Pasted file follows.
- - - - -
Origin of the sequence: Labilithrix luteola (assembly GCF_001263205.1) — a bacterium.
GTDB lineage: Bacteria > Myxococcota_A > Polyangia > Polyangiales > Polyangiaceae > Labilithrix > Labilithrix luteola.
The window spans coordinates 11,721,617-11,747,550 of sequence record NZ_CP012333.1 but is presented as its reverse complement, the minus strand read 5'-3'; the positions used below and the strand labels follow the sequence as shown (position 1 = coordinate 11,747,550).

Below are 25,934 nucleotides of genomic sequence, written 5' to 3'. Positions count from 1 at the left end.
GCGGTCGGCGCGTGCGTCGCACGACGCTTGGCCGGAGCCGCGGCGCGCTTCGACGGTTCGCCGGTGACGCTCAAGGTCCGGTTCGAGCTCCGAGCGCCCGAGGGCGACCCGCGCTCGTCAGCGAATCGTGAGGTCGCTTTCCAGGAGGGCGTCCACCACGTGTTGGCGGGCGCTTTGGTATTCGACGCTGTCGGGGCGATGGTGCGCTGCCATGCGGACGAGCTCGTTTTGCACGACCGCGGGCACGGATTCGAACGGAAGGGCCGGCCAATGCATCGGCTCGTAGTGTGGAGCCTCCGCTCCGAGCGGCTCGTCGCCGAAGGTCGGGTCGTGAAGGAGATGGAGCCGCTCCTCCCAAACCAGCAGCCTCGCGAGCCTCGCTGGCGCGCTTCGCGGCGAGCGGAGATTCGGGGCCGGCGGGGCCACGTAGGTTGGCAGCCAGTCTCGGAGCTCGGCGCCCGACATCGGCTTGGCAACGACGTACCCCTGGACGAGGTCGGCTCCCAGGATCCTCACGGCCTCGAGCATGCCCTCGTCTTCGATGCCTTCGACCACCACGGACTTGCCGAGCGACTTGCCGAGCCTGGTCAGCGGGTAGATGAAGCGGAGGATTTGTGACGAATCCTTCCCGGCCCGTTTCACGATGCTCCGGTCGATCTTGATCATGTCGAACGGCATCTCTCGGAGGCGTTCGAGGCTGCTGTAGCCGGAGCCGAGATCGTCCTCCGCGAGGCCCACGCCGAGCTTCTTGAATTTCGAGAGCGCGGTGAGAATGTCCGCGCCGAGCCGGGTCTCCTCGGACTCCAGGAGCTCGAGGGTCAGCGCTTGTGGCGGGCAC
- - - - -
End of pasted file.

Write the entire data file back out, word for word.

Origin of the sequence: Labilithrix luteola (assembly GCF_001263205.1) — a bacterium.
GTDB lineage: Bacteria > Myxococcota_A > Polyangia > Polyangiales > Polyangiaceae > Labilithrix > Labilithrix luteola.
The window spans coordinates 11,721,617-11,747,550 of sequence record NZ_CP012333.1 but is presented as its reverse complement, the minus strand read 5'-3'; the positions used below and the strand labels follow the sequence as shown (position 1 = coordinate 11,747,550).

Below are 25,934 nucleotides of genomic sequence, written 5' to 3'. Positions count from 1 at the left end.
GCGGTCGGCGCGTGCGTCGCACGACGCTTGGCCGGAGCCGCGGCGCGCTTCGACGGTTCGCCGGTGACGCTCAAGGTCCGGTTCGAGCTCCGAGCGCCCGAGGGCGACCCGCGCTCGTCAGCGAATCGTGAGGTCGCTTTCCAGGAGGGCGTCCACCACGTGTTGGCGGGCGCTTTGGTATTCGACGCTGTCGGGGCGATGGTGCGCTGCCATGCGGACGAGCTCGTTTTGCACGACCGCGGGCACGGATTCGAACGGAAGGGCCGGCCAATGCATCGGCTCGTAGTGTGGAGCCTCCGCTCCGAGCGGCTCGTCGCCGAAGGTCGGGTCGTGAAGGAGATGGAGCCGCTCCTCCCAAACCAGCAGCCTCGCGAGCCTCGCTGGCGCGCTTCGCGGCGAGCGGAGATTCGGGGCCGGCGGGGCCACGTAGGTTGGCAGCCAGTCTCGGAGCTCGGCGCCCGACATCGGCTTGGCAACGACGTACCCCTGGACGAGGTCGGCTCCCAGGATCCTCACGGCCTCGAGCATGCCCTCGTCTTCGATGCCTTCGACCACCACGGACTTGCCGAGCGACTTGCCGAGCCTGGTCAGCGGGTAGATGAAGCGGAGGATTTGTGACGAATCCTTCCCGGCCCGTTTCACGATGCTCCGGTCGATCTTGATCATGTCGAACGGCATCTCTCGGAGGCGTTCGAGGCTGCTGTAGCCGGAGCCGAGATCGTCCTCCGCGAGGCCCACGCCGAGCTTCTTGAATTTCGAGAGCGCGGTGAGAATGTCCGCGCCGAGCCGGGTCTCCTCGGACTCCAGGAGCTCGAGGGTCAGCGCTTGTGGCGGGCAC